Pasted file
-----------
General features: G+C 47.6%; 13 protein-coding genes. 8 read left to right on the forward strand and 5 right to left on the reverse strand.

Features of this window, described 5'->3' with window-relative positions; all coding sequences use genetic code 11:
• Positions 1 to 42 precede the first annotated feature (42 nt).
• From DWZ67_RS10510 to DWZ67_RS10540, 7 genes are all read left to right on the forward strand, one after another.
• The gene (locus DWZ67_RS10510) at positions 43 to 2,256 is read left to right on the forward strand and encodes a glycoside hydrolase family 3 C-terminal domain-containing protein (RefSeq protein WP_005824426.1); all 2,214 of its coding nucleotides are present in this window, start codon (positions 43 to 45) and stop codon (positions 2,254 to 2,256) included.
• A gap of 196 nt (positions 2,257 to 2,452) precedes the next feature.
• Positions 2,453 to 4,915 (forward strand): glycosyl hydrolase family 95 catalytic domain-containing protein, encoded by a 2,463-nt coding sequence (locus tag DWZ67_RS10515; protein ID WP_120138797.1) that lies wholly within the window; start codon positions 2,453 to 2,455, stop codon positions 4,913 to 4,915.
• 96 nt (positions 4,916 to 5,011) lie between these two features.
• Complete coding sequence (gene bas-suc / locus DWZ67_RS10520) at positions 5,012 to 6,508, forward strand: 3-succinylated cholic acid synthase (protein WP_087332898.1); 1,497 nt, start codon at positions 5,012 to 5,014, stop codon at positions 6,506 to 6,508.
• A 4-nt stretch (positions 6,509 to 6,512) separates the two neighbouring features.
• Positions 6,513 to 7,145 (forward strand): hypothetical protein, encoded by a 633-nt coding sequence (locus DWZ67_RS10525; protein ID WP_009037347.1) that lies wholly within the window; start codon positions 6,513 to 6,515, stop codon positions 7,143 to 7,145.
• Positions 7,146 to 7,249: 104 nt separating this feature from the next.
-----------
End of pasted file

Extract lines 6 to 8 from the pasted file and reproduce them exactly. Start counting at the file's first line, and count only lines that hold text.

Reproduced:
• A gap of 196 nt (positions 2,257 to 2,452) precedes the next feature.
• Positions 2,453 to 4,915 (forward strand): glycosyl hydrolase family 95 catalytic domain-containing protein, encoded by a 2,463-nt coding sequence (locus tag DWZ67_RS10515; protein ID WP_120138797.1) that lies wholly within the window; start codon positions 2,453 to 2,455, stop codon positions 4,913 to 4,915.
• 96 nt (positions 4,916 to 5,011) lie between these two features.